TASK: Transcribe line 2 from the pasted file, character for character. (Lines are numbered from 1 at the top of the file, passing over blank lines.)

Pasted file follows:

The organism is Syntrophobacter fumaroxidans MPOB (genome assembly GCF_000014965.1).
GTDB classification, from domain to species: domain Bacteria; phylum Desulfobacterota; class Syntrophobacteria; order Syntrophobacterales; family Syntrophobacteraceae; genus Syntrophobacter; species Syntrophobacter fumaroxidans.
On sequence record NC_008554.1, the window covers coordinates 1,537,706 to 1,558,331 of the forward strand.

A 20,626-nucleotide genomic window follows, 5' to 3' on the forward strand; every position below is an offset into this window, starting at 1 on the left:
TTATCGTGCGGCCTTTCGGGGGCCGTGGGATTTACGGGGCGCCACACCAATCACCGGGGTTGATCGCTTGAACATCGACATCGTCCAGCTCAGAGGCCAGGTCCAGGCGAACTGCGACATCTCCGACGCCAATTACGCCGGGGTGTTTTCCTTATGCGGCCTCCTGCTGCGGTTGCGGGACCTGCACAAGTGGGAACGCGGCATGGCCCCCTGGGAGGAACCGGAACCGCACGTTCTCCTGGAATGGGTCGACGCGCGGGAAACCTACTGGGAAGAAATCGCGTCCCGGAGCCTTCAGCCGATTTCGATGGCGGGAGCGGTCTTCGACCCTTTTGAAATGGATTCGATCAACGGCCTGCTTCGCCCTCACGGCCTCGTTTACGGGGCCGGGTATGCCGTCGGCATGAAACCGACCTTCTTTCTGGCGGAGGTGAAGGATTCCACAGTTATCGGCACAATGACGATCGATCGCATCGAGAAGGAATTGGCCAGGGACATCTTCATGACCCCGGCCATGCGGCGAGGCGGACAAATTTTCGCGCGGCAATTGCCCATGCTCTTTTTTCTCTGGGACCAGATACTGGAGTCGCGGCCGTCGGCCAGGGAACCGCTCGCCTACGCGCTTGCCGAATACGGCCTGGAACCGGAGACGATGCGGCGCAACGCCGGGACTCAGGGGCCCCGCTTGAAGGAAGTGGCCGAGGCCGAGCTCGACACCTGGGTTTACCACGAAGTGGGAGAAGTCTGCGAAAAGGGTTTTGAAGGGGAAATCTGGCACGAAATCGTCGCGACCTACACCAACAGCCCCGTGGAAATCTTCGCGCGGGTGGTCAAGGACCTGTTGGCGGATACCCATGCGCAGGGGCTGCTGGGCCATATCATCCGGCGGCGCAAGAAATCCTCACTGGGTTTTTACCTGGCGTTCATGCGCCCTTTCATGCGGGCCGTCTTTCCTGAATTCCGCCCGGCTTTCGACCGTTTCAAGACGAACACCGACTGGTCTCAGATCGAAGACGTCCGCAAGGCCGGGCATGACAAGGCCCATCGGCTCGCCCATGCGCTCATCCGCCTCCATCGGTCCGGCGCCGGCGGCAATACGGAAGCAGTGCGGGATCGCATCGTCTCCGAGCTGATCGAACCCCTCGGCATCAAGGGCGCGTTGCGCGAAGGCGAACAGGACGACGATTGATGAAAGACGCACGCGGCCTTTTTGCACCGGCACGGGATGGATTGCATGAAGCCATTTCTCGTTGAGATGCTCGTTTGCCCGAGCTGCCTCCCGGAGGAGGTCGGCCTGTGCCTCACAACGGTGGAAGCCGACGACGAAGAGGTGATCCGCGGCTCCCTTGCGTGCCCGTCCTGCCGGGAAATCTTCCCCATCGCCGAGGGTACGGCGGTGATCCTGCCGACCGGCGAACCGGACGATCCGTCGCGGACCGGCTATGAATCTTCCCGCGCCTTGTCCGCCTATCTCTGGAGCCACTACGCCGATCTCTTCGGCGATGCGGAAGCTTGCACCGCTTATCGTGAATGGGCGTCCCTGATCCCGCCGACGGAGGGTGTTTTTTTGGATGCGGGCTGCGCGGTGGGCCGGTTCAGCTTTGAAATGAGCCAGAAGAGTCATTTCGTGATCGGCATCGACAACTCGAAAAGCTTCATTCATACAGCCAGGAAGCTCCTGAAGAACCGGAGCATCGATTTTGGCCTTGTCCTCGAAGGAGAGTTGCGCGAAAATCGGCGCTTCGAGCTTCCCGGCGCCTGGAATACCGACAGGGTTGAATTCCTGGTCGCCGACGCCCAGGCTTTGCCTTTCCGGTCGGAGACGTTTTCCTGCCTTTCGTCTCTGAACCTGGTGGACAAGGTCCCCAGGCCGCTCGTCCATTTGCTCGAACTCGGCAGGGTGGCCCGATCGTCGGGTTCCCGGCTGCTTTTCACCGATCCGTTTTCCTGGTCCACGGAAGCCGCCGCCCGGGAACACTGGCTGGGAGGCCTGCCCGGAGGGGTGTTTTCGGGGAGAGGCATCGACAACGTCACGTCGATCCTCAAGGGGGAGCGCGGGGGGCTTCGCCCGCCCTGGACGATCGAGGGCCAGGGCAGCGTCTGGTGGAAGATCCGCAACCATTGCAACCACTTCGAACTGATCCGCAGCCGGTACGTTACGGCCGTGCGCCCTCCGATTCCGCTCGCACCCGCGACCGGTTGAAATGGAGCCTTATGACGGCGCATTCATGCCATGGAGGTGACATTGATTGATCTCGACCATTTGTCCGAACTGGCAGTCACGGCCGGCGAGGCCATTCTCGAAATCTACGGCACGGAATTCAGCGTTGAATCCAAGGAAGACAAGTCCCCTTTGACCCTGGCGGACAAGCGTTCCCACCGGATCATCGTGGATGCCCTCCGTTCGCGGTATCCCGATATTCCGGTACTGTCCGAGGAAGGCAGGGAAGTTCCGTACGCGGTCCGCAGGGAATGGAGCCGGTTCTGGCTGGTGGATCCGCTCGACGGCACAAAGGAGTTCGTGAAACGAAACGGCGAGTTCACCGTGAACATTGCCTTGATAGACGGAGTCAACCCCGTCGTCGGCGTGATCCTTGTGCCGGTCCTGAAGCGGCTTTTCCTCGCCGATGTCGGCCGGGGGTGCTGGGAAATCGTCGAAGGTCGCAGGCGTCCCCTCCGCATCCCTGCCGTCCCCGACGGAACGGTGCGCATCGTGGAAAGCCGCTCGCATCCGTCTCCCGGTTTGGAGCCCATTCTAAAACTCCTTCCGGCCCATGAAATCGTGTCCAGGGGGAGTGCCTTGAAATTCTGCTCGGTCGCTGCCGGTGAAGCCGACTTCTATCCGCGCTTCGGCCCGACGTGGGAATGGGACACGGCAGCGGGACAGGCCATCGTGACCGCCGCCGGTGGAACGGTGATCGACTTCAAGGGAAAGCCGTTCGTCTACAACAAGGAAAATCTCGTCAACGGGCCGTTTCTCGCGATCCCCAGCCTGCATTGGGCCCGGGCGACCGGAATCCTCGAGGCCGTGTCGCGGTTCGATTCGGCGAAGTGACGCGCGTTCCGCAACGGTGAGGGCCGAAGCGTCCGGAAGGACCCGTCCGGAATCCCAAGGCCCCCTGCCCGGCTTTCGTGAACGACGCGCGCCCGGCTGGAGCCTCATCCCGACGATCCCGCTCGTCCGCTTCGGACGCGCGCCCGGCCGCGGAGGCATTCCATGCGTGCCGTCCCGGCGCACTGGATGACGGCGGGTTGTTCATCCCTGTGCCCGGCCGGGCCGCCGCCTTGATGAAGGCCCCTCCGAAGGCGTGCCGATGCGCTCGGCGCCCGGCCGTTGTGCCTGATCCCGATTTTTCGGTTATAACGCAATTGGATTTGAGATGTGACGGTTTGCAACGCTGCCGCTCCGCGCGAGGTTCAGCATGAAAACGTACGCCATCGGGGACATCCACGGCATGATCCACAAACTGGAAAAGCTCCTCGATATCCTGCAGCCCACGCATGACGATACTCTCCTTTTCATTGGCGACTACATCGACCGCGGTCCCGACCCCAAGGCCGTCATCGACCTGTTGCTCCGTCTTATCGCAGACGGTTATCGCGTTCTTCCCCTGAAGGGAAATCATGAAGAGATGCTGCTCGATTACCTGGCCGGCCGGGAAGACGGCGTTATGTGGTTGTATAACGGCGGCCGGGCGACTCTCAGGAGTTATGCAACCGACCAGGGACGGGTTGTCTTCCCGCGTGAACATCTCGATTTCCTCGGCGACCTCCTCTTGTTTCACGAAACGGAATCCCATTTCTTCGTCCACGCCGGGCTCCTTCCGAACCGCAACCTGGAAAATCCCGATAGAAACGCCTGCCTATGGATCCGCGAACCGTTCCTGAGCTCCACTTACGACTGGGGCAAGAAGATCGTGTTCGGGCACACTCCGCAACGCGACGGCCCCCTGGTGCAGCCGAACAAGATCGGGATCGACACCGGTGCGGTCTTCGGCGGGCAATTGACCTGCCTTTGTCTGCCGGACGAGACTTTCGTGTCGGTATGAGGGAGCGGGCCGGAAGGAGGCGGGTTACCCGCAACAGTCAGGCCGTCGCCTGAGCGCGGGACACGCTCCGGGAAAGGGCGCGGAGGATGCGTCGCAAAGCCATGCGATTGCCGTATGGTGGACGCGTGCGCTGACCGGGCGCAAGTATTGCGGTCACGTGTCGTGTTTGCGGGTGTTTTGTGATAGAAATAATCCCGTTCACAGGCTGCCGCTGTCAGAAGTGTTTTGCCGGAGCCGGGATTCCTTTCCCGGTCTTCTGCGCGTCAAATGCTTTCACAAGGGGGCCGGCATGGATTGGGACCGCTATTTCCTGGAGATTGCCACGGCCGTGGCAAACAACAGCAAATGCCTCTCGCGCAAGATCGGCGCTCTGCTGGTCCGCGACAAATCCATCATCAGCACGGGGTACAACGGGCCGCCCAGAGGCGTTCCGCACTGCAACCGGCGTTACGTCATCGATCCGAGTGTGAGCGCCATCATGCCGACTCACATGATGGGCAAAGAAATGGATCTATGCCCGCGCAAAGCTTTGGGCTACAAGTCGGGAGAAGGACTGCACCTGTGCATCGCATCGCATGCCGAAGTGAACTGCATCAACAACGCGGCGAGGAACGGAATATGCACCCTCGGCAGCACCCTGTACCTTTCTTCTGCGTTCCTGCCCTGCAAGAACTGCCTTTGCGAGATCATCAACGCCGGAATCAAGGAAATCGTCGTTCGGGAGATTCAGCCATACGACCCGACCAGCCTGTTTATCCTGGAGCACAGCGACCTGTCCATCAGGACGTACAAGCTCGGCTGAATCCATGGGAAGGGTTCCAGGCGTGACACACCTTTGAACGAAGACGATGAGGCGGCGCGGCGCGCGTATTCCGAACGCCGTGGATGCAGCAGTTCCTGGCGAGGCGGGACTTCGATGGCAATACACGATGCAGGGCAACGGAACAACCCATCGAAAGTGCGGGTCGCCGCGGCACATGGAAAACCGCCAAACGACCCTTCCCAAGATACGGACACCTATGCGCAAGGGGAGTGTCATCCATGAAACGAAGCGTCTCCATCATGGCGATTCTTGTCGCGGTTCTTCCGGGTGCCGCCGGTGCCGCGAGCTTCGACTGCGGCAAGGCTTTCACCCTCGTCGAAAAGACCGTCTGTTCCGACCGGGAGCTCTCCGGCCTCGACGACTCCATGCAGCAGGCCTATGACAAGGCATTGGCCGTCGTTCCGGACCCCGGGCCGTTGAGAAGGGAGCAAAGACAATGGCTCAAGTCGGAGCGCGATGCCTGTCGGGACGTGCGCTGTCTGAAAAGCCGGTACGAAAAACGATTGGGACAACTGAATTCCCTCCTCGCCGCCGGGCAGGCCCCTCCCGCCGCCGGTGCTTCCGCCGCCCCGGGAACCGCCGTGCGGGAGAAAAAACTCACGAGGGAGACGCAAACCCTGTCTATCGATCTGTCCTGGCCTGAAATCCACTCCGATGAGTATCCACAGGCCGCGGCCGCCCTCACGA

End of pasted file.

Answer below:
GTDB classification, from domain to species: domain Bacteria; phylum Desulfobacterota; class Syntrophobacteria; order Syntrophobacterales; family Syntrophobacteraceae; genus Syntrophobacter; species Syntrophobacter fumaroxidans.